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I have used /proc/meminfo and parsed command response.however it result shows that :

MemTotal: 94348 kB MemFree: 5784 kB

means. it shows there is only 5MB free memory. Is it possible with android mobile? There is only 5-6 application installed on my mobile and no other task is running. but still this command shows there is very little free memory.

Can somebody clarify this? or is there any other way of getting memory usage in android?

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Are you trying to see free memory per device, or per app? If per app, then it needs to be calculated on the heap a-la Debug.getNativeHeapFreeSize(). – Igor Ganapolsky Apr 21 at 19:46
up vote 109 down vote accepted

Thank you. Its done and it works !

Let me tell you what I did, So others who visit this thread can come to know the steps:

  1. parse /proc/meminfo command. You can find reference code here: Get Memory Usage in Android

  2. use below code and get current RAM:

    MemoryInfo mi = new MemoryInfo();
    ActivityManager activityManager = (ActivityManager) getSystemService(ACTIVITY_SERVICE);
    double availableMegs = mi.availMem / 1048576L;
    //Percentage can be calculated for API 16+
    double percentAvail = mi.availMem / mi.totalMem;

Explanation of the number 1048576

1024 bytes      == 1 kilobyte  
1024 kilobytes  == 1 megabyte  

1024 * 1024     == 1048576

It's quite obvious that the number is used to convert from bytes to megabytes

P.S: we need to calculate total memory only once. so call point 1 only once in your code and then after, you can call code of point 2 repetitively.

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I want to check the memory size.What is the MemoryInfo? – Piraba Dec 6 '11 at 12:34
PIraba, Its android API class. Check it here developer.android.com/reference/android/app/…. – Badal Feb 18 '12 at 12:31
@SanjayJoshi That's because the availMem variable contains the memory in bytes. 1024 Bytes equals 1 KiloByte and 1024 kilobytes equals 1 MegaByte. So 1024 * 1024 equals 1048576 – Rolf ツ Apr 3 '13 at 20:31
It looks like working correctly... Still I didn't get why the second line of "/proc/meminfo"(free memory) is returning so little among of ram. – PsyCoder Apr 16 '13 at 6:57
Convert to double above, else percentAvail will be 0 – blueether Jun 28 at 7:23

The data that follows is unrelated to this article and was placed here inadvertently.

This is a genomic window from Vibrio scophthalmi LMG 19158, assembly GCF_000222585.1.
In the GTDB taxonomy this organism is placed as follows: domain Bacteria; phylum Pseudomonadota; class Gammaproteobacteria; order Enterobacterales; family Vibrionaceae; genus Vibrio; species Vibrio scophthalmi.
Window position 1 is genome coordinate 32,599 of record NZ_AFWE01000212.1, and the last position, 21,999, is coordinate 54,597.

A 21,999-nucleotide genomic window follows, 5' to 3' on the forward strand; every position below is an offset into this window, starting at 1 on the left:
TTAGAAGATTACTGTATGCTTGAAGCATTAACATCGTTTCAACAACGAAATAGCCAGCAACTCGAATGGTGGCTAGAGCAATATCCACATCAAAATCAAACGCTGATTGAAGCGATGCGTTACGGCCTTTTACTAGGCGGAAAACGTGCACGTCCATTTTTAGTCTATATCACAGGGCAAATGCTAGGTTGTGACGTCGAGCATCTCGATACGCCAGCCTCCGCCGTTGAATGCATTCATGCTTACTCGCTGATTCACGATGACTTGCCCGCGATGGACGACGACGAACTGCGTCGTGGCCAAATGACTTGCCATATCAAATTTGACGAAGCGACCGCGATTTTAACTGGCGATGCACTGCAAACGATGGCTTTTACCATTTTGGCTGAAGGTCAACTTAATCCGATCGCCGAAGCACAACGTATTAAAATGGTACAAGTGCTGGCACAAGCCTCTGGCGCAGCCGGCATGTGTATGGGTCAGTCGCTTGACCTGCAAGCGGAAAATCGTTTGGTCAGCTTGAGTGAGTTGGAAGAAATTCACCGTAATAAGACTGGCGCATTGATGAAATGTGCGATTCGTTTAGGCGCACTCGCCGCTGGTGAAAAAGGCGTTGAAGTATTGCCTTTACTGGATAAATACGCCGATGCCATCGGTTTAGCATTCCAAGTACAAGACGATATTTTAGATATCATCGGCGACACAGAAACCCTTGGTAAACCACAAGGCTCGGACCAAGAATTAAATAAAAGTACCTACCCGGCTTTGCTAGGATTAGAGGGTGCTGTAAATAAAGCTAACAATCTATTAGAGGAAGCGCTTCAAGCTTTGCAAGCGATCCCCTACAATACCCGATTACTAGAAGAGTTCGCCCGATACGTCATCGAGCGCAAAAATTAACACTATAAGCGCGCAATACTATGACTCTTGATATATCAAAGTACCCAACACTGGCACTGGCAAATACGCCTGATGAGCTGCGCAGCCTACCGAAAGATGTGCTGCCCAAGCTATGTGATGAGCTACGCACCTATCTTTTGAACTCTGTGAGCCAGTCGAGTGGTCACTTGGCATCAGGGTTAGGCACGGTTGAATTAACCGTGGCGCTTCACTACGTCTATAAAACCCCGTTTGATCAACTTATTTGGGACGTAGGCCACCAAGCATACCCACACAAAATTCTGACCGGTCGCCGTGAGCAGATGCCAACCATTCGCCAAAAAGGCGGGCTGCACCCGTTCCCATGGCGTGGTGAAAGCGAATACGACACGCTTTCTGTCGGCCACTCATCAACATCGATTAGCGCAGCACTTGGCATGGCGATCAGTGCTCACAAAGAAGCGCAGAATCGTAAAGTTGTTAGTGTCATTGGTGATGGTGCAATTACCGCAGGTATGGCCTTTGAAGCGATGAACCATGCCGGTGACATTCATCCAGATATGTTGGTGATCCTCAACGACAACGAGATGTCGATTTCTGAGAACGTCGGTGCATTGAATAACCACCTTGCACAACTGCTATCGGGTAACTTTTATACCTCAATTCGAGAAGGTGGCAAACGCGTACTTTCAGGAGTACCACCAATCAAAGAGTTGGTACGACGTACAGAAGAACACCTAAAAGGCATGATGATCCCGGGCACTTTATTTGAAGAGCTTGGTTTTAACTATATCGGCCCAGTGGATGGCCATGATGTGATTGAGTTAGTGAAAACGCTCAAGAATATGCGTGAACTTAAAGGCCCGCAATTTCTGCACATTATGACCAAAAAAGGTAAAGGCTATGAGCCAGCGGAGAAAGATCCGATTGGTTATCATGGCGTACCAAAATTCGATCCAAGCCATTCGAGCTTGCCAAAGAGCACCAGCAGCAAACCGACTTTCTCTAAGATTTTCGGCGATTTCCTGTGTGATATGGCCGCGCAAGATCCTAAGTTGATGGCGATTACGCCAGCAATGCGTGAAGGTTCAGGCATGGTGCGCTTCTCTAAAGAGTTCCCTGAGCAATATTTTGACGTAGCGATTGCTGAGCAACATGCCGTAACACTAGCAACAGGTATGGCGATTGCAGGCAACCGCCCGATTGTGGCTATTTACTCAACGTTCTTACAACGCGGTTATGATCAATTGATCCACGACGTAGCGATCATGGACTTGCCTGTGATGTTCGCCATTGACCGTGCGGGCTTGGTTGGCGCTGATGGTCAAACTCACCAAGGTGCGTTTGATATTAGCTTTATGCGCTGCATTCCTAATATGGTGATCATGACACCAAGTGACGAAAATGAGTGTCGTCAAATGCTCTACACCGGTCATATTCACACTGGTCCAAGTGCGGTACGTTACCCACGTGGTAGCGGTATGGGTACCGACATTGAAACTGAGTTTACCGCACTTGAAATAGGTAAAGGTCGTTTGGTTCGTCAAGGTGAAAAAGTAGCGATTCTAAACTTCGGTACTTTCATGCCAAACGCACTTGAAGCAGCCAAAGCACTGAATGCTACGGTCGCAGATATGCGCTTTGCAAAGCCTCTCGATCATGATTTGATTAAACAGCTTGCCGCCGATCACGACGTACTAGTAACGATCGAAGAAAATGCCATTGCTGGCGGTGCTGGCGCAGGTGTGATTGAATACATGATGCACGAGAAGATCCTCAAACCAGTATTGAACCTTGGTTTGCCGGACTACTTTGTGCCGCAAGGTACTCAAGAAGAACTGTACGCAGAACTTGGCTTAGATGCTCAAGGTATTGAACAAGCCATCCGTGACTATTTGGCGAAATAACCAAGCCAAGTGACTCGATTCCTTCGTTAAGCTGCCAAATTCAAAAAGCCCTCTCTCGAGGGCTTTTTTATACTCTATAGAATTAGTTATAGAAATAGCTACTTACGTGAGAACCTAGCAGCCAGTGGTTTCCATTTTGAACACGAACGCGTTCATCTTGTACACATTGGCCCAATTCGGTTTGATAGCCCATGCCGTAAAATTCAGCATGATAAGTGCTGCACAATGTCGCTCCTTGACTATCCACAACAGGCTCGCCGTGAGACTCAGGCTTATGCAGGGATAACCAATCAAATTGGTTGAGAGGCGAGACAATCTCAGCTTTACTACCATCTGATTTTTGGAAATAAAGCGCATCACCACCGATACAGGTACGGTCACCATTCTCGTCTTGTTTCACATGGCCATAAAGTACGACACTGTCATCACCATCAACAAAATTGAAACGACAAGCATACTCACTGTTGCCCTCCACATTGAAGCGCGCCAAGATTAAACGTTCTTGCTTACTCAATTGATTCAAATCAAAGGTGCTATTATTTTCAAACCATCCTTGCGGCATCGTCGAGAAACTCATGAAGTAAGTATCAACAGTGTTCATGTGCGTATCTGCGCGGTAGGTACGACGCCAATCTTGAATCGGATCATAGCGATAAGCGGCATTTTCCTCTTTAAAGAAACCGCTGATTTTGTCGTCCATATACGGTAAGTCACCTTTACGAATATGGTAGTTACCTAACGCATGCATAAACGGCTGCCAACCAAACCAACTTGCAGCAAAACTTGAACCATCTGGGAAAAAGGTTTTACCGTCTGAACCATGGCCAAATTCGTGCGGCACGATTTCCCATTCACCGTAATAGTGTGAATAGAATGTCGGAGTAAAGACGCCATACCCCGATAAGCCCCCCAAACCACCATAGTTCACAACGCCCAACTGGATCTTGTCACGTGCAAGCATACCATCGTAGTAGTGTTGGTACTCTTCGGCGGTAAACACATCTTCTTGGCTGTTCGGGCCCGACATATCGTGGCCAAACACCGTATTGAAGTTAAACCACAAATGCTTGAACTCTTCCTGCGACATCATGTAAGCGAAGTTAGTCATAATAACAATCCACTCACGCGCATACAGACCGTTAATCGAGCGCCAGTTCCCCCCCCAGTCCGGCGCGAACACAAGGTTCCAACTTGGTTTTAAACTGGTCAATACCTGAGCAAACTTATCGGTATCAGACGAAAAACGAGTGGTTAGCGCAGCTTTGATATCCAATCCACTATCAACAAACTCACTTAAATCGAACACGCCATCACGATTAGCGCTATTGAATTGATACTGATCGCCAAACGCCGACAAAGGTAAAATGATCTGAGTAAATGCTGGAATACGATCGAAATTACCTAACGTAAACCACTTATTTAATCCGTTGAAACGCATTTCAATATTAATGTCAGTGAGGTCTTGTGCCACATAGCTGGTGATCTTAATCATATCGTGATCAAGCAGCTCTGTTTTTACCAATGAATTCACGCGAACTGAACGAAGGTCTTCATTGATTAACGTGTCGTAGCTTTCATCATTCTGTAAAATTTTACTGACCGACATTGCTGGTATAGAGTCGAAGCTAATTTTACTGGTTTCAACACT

Another way to calculate memory usage of currently running application.

public static long getUsedMemorySize() {

    long freeSize = 0L;
    long totalSize = 0L;
    long usedSize = -1L;
    try {
        Runtime info = Runtime.getRuntime();
        freeSize = info.freeMemory();
        totalSize = info.totalMemory();
        usedSize = totalSize - freeSize;
    } catch (Exception e) {
    return usedSize;

share|improve this answer
It is a simple approach, but as it was indicated at the documentation, the Runtime class freeMemory() method, returns the available memory for the current program or application. So be aware of that while using. – Fatih Feb 26 '13 at 15:49
it's wrong way... – Peter Oct 9 '14 at 20:44

Another way (currently showing 25MB free on my G1):

MemoryInfo mi = new MemoryInfo();
ActivityManager activityManager = (ActivityManager) getSystemService(ACTIVITY_SERVICE);
long availableMegs = mi.availMem / 1048576L;
share|improve this answer
Hey Alex, Thanks a lot for your help ! 1 more question. This code gives me available RAM. I also want to display Total RAM. How to get that? – Badal Jul 6 '10 at 4:56
@Badal I don't know a Java API for that. Stick to parsing /proc/meminfo. – yanchenko Jul 6 '10 at 18:59
always getting 0.0 – Vivek Warde Oct 10 '14 at 8:31

it depends on your definition of what memory query you wish to get.

usually, you'd like to know the situation of the heap memory, since if it gets too much memory used, you would get OOM and crash the app.

for this, you can check the next values:

final Runtime runtime = Runtime.getRuntime();
final long usedMemInMB=(runtime.totalMemory() - runtime.freeMemory()) / 1048576L;
final long maxHeapSizeInMB=runtime.maxMemory() / 1048576L;

the more the "usedMemInMB" variable gets closed to "maxHeapSizeInMB" , the closer you get OOM .

That's also what the DDMS tool of memory usage shows.

there's also the real RAM usage, which is how much the entire system work.

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This is very useful – J. K. Dec 16 '14 at 14:00
Wow. So simple, yet so true! – Ran 2 days ago

Linux's memory management philosophy is "Free memory is wasted memory".